Eight years ago, the Tokyo University of Science Researcher Network was founded as a forum for TUS researchers to communicate and interact through their research across the frame of departments and specialties. The network’s founding was preceded by multidisciplinary discussions between volunteers working toward the Global COE Program application. The aims of the network were not only to expand the research horizons of individual researchers, but also to discover and create interdisciplinary and new research fields through the understanding of other scientific disciplines. Then, in collaboration with National Cancer Center East Hospital, the Center for Technologies against Cancer (CTC) was founded in 2009 by researchers, including many of the network members. The aim of the center was to develop innovative diagnostic and treatment methods for cancer. Tokyo University of Science does not have a school of medicine, so the founding of the CTC was our first organizational effort to enter the fields of healthcare and medicine. Yet, we were able to make great strides and accomplish much. Notable achievements include hosting a total of 21 lectures by physicians at the National Cancer Center to advance the understanding of cancer treatment among our faculty members and students, and conducting on-campus recruitment of engineering and science faculty members to expand the Researcher Network and get them involved in healthcare or medical research for the first time. Upon the closing of the CTC in 2013, we decided to established the new research division to inherit, maintain, and expand what we have achieved from the CTC activities, such as the cooperative on- and off-campus networks connecting the fields of medicine, science, and technology. Through this division, we will continue ongoing research and development to promote the commercialization of research results, and will prepare for the founding of a new research center that will take over the cooperative projects developed by the CTC.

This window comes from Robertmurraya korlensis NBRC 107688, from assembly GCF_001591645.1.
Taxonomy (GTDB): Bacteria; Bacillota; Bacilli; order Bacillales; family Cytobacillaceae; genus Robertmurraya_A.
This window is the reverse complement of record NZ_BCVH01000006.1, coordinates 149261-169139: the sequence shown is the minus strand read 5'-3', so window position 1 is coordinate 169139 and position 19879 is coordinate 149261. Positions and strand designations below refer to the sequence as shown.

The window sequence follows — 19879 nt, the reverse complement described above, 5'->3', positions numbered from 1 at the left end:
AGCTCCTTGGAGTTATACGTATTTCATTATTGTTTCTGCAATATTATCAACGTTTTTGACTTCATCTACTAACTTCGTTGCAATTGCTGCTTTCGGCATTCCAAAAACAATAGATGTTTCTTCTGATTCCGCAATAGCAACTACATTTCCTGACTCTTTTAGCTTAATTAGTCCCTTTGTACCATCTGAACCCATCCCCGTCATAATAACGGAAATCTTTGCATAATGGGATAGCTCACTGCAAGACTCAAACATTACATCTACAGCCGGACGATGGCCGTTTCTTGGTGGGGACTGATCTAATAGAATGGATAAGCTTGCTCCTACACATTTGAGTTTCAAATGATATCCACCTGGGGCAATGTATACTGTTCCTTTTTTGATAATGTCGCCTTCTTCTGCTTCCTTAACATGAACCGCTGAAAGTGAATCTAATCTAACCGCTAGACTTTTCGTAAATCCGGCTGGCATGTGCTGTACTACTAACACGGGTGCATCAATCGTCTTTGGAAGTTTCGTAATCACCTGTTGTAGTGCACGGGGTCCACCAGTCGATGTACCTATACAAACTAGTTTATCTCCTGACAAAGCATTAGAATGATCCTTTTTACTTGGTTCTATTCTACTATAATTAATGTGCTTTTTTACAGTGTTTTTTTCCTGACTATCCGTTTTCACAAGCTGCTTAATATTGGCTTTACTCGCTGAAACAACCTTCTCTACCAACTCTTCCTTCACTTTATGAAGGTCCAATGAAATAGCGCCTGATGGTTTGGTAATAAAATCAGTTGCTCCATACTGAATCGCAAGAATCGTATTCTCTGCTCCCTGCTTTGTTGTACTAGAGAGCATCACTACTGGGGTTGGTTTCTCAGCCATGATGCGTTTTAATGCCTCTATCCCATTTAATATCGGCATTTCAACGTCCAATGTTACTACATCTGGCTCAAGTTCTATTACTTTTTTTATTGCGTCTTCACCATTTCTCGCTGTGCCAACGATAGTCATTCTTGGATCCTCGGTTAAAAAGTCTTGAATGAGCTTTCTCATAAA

Director Ryo Abe: Professor,
Research Institute for Biomedical Science
With a life expectancy of 86 years for women and 80 years for men, Japan has become the world’s leading country in terms of longevity. However, to realize a society with sustainable health and longevity, it is essential to shift from hospital-based care to home healthcare, to prevent bed confinement and dementia, and to develop early diagnostic and treatment methods for chronic diseases such as cancer, cardiovascular and cerebral nerve diseases, allergic diseases, and autoimmune diseases. In collaboration with off-campus medical institutions, this research division integrates cross-sectionally the highly specialized science and technology developed at TUS with the aim of realizing innovative healthcare techniques that contribute to creating a society where people live long, healthy lives.